It's gonna be tough to bring them back. 2 weeks is long time and who knows if they've been queenless longer. If you can't find a queen, your talking at least 6 weeks of queenless until they may make a queen from eggs you give them. Not looking good.

When I make nucs and lose a virgin or queen to mating. I shake em out / combine. I didn't pay anything and I don't have time to nurse them, it's not worth it. I cut my losses and add population to improve any weak nucs.

If I was in your situation paying for nuc and supplier won't replace. I may try to pull a frame of eggs or young larva from another nuc and replace that comb with an empty comb from your queenless nuc. Eggs don't cost much at all energy to hive. I would do this at least every 7 days. This should not greatly impact your queenright nucs and will provide great benefit to queenless nucs. If you start pulling capped brood from queenright nucs, that will most definitely slow them down. If you don't start doing this immediatly then ide combine.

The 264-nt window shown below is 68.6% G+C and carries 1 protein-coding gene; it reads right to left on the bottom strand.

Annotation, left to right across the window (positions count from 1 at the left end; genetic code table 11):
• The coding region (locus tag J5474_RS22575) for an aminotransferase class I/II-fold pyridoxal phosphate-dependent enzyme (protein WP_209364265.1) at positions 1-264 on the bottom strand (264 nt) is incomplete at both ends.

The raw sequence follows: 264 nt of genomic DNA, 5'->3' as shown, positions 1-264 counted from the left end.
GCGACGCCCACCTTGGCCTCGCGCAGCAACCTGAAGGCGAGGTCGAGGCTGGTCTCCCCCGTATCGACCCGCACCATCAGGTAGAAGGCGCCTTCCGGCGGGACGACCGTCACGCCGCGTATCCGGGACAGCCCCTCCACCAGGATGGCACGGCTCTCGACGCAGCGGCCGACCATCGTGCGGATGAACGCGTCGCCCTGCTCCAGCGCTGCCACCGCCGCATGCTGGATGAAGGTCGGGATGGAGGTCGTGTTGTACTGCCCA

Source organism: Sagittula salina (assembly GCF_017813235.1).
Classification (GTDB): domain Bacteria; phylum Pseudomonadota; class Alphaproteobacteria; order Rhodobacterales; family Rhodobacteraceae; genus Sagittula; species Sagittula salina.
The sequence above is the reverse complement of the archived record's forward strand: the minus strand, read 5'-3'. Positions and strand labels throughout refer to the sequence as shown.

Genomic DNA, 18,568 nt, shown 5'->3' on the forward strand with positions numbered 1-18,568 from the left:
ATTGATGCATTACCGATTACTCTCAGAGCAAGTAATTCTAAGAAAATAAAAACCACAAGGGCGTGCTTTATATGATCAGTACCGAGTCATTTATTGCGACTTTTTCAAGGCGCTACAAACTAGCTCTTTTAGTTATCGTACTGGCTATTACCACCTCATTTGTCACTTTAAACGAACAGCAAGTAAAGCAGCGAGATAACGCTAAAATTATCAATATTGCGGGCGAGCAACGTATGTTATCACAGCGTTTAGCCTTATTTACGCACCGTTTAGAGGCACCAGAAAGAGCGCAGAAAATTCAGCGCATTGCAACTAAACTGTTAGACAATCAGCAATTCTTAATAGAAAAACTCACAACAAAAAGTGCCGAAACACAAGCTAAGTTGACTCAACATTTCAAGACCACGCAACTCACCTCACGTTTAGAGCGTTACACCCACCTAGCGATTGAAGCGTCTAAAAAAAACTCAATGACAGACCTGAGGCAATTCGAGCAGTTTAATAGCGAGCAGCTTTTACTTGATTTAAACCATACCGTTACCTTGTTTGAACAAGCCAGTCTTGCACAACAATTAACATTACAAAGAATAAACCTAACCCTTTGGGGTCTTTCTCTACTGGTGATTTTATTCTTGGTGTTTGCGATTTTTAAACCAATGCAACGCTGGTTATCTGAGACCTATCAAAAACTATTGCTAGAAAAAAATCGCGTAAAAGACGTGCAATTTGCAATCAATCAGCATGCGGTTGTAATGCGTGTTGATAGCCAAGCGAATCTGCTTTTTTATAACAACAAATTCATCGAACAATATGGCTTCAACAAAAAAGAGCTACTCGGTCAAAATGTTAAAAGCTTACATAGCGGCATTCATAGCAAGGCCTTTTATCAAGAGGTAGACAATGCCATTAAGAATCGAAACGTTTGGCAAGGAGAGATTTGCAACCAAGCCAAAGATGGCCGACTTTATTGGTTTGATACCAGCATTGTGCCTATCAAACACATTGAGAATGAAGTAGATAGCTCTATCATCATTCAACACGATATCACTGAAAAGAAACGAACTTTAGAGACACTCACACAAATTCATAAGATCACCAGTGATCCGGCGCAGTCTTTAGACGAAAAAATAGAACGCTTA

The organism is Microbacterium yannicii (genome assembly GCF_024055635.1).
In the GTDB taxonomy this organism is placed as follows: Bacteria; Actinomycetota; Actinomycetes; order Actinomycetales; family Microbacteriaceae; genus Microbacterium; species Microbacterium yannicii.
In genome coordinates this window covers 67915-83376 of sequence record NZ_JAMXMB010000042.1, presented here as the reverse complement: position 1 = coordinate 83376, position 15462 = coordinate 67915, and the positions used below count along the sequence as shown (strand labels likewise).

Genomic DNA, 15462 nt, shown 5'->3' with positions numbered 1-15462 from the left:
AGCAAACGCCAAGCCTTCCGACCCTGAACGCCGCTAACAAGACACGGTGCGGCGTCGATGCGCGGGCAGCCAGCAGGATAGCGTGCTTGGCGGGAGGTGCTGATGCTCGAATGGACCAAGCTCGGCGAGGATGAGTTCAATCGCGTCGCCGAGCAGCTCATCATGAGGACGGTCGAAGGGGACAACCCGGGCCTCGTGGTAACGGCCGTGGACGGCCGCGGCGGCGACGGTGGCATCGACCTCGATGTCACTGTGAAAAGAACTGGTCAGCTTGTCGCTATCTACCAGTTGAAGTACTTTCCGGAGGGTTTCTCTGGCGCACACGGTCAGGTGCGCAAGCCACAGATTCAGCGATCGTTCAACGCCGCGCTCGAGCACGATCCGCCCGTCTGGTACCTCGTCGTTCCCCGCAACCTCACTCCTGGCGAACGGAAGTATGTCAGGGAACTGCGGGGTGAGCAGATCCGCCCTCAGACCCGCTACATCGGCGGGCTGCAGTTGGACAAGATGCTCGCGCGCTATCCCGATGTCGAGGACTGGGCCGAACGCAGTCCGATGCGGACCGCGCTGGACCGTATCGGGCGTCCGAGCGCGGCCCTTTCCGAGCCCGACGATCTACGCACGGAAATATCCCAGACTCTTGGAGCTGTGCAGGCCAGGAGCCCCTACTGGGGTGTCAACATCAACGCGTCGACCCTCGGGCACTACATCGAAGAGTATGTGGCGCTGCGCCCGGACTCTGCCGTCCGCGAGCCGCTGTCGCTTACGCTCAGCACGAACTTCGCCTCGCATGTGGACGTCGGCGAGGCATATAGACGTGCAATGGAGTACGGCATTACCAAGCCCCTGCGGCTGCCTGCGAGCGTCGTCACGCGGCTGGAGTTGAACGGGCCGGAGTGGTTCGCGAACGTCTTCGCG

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The other option if you're sure you're queenless and you don't have a virgin running around would be to do a newspaper combine with one of the other nucs. It will build up faster since there are more bees and you can find a mated queen at your leisure and split the resulting hive once you have brood enough for both. Adding a frame of eggs and young brood even temporarily would be the best way to prove if they are queenless. I agree that contacting your supplier would be the first step.
 

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If there is a virgin in there, she'll kill and introduced queen.
Putting in a frame with eggs will show what's up, if there be virgin or not.
 

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Discussion Starter #14